The Supreme Court refused on Monday to take sides in a long-running billion-dollar dispute between two defense contractors and the government over a cancelled contract for a Navy plane.
The high court unanimously threw out court decisions that would have helped both the federal government and Boeing Co. and General Dynamics, the companies that were supposed to build 850 A-12 Avenger attack planes for the military.
"Neither side will be entirely happy with the resolution," said Justice Antonin Scalia, who wrote the opinion for the unanimous court.
The A-12 Avenger attack plane was canceled by the Pentagon in 1991 based on claims that the companies failed to meet the terms of the contract. The A-12, designed with stealth technology to help it evade radar, was more than 18 months behind schedule and at least $1 billion over budget when it was canceled. The government and the contractors disagreed over who was responsible for the delays and cost overruns.
For the past 20 years, the government has been demanding repayment of money spent on the plane's development and the companies have been resisting, filing a lawsuit in federal court to block the Pentagon from collecting.
But the government asked for the lawsuit to be thrown out because classified secrets were being leaked during the discovery process.
The Supreme Court was being asked to settle the issue of whether the government's refusal to turn over classified information, thus preventing the companies from defending themselves, should bar the government from recovering the money.
The state-secrets privilege, on which the government relied to shut down the companies' lawsuit, typically arises in national security and terrorism cases. Invoking the privilege, which the Supreme Court ratified in the 1950s, the government tells a court that allowing a case to go forward would force the disclosure of information that could damage national security.
The court agreed that the litigation could not go forward if state secrets were going to be spilled, but also that the government could not use a defense that included classified information. The justices decided the best thing to do is to send both sides back to where they were when the case started.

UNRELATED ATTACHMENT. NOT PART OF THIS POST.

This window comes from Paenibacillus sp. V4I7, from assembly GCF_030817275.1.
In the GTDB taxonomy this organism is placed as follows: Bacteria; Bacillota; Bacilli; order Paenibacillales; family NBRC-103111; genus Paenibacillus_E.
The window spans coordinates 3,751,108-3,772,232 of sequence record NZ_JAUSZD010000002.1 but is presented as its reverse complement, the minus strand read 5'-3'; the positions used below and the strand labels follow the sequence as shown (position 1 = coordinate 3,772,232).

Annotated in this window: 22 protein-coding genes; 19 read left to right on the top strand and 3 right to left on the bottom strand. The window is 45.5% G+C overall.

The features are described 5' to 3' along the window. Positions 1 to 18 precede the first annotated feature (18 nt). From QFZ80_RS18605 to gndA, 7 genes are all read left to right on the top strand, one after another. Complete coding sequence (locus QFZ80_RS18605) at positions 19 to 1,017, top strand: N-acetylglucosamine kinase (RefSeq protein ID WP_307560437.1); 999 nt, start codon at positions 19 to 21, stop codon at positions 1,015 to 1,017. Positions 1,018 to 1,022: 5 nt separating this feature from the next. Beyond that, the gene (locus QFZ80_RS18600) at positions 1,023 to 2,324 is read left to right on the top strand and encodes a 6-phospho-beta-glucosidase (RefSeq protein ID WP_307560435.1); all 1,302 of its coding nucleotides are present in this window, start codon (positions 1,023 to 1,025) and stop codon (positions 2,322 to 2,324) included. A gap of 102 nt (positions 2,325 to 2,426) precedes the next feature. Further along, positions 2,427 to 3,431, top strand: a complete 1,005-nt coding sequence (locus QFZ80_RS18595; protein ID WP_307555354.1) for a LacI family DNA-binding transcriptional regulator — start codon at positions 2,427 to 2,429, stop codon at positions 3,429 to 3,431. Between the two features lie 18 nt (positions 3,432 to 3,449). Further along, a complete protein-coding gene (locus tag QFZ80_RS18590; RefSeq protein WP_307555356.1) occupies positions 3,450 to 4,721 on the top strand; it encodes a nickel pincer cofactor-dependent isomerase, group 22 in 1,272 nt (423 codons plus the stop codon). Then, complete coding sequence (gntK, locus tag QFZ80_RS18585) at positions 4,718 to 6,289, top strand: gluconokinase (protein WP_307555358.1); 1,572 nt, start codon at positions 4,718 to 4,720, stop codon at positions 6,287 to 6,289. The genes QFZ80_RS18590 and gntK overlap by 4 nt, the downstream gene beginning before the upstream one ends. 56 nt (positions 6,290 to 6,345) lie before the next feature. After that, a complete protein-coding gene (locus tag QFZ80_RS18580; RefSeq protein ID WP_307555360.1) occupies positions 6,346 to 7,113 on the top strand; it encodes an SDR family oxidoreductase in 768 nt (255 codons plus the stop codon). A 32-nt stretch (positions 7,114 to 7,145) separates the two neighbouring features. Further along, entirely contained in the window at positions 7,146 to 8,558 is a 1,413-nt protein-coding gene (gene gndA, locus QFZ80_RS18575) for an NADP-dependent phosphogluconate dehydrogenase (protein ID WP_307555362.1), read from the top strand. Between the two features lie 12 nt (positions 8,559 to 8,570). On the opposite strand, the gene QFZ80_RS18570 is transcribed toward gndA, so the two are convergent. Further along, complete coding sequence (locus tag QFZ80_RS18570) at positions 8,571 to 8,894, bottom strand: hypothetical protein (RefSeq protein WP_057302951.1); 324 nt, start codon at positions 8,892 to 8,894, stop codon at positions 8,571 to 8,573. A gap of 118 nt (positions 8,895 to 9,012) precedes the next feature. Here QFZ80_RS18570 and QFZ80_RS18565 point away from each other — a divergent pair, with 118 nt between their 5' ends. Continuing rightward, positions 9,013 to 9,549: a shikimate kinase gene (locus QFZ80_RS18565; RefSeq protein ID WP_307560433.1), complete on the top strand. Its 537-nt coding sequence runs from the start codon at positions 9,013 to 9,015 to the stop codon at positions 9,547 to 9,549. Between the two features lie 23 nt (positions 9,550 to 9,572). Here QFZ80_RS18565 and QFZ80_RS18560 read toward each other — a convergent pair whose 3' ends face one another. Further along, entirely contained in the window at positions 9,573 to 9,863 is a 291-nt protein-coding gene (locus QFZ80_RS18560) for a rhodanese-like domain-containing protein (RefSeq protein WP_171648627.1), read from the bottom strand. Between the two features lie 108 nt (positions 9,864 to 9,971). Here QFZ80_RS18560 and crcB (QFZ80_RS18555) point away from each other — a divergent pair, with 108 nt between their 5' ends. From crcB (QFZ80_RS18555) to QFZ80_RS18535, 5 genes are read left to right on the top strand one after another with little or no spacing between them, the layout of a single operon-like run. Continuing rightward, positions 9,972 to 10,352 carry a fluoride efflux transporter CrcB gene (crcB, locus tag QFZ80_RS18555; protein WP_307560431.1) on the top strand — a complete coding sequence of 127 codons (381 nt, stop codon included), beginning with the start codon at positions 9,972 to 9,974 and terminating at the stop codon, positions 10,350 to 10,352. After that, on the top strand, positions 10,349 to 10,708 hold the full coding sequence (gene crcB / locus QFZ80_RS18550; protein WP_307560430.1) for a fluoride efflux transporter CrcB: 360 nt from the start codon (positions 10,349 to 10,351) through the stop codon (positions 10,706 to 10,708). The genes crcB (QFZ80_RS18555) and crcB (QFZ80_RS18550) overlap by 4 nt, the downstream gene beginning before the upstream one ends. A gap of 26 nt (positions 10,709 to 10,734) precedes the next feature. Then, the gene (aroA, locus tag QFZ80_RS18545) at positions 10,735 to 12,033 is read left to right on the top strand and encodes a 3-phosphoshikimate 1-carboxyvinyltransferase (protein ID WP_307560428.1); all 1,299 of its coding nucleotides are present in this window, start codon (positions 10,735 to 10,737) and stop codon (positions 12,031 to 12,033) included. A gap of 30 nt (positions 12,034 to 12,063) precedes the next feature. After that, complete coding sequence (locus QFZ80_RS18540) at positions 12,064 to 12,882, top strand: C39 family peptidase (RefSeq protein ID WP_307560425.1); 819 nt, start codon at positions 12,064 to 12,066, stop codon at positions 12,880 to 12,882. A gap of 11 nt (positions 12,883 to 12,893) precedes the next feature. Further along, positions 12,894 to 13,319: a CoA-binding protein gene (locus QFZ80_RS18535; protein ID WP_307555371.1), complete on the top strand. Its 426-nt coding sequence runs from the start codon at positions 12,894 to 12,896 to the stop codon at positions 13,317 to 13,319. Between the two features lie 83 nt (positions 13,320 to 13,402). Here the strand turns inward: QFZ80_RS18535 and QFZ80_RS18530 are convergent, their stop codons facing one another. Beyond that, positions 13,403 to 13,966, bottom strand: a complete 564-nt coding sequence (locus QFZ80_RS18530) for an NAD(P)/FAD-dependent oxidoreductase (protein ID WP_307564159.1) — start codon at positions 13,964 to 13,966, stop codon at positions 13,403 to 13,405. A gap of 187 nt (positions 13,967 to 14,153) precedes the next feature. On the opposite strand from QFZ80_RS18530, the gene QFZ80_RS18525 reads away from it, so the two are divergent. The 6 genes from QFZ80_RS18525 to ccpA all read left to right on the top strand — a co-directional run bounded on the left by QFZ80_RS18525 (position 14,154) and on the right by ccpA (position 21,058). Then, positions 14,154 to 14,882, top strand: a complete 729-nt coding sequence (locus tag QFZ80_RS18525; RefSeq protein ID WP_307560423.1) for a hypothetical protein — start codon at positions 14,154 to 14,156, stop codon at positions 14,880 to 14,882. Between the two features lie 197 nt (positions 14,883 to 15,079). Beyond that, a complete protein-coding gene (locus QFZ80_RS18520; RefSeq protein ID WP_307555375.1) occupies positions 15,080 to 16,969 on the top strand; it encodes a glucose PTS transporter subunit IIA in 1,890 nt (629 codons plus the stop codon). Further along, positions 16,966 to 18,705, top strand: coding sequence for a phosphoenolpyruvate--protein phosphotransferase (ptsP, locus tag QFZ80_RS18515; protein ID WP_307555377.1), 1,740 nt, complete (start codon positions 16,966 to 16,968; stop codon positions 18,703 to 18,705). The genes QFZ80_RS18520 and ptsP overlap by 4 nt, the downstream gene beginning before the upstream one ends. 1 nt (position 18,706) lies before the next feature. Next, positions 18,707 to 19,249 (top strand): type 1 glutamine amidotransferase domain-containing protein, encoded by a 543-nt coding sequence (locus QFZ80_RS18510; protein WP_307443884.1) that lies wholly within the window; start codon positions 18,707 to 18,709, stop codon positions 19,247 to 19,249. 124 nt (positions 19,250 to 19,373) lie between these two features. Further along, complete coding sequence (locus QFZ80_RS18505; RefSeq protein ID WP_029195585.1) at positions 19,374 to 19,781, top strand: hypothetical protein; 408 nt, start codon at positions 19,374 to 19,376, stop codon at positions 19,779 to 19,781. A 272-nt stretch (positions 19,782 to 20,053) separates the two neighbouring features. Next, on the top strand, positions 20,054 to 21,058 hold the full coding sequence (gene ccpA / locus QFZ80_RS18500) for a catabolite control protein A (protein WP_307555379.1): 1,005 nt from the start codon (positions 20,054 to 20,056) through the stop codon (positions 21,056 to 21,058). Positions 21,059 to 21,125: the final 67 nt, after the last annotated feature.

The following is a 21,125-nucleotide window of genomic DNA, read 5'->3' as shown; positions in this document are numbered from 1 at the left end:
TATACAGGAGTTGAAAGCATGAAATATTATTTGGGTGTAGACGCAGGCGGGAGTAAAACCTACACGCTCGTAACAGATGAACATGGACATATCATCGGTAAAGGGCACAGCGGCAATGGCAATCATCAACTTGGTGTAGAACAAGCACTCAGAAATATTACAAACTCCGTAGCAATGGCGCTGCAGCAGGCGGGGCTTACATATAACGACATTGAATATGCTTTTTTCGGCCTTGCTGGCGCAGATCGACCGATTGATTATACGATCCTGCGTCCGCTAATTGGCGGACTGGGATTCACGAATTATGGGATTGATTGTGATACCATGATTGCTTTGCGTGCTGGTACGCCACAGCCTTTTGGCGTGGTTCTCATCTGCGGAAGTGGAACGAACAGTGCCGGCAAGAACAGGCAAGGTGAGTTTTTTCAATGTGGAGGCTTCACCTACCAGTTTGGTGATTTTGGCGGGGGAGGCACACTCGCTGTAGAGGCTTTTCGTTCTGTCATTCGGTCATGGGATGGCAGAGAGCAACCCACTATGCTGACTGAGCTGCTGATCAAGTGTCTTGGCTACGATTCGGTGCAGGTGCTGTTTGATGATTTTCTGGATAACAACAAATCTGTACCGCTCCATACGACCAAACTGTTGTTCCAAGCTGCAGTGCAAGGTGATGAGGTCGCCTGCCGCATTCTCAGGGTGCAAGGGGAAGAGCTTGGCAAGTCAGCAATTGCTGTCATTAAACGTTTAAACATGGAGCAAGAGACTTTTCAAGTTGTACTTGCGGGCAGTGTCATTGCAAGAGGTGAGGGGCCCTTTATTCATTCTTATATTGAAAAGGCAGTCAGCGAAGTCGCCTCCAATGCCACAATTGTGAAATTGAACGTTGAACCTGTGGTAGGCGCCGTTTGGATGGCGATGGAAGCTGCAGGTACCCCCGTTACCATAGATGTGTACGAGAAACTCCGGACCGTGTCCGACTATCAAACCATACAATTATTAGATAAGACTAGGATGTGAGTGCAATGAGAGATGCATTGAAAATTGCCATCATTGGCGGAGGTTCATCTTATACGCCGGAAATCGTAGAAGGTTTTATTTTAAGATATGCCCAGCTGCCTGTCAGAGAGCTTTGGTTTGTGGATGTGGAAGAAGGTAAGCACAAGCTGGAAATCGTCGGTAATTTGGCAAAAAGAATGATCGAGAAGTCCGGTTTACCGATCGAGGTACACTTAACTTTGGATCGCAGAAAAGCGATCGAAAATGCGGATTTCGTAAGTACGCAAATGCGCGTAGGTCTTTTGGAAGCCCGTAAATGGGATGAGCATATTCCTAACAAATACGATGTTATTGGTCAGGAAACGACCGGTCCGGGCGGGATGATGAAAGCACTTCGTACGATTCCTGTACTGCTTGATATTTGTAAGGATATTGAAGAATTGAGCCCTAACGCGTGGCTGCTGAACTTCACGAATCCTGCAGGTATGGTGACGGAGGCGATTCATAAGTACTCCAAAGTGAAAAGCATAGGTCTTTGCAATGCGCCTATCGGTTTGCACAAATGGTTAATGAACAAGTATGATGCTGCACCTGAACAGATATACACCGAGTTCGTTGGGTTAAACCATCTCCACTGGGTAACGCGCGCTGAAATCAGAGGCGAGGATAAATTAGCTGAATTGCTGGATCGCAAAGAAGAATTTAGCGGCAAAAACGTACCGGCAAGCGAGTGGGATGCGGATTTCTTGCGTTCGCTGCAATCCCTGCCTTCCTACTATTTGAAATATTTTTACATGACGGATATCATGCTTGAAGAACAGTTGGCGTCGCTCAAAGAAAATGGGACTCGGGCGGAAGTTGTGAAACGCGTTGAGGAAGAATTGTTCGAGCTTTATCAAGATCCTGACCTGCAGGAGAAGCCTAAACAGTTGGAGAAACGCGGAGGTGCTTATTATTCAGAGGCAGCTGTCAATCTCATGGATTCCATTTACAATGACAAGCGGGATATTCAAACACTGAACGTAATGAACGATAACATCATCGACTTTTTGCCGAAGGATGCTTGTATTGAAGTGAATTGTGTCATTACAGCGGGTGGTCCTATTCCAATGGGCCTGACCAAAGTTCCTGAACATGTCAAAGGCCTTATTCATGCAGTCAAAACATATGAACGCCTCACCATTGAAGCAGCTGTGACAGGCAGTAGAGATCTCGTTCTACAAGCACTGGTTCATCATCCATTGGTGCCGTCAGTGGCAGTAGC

"The traditional course is to leave the parties where they stood when they knocked on the courthouse door," Scalia said.
That basically means Boeing Co. and General Dynamics don't immediately have to repay the government $1.35 billion, plus more than $2.5 billion in accumulated interest, after the Pentagon declared the companies in default on the contract of the canceled attack plane.
But it also means that companies won't immediately get $1.2 billion awarded to them by the Court of Federal Claims when it decided the government's termination for default instead was a termination for convenience. The U.S. Court of Appeals for the Federal Circuit had already thrown out that award, but the companies were hoping to get it reinstated by the Supreme Court.
Boeing called it a victory. "It has always been our view that the default termination was improper," said J. Michael Luttig, Boeing executive vice president and general counsel.
The high court sent the case back to the lower courts to see if other issues involving the contract can be resolved in court.
The consolidated cases are General Dynamics v. U.S., 09-1298, and Boeing v. U.S., 09-1302.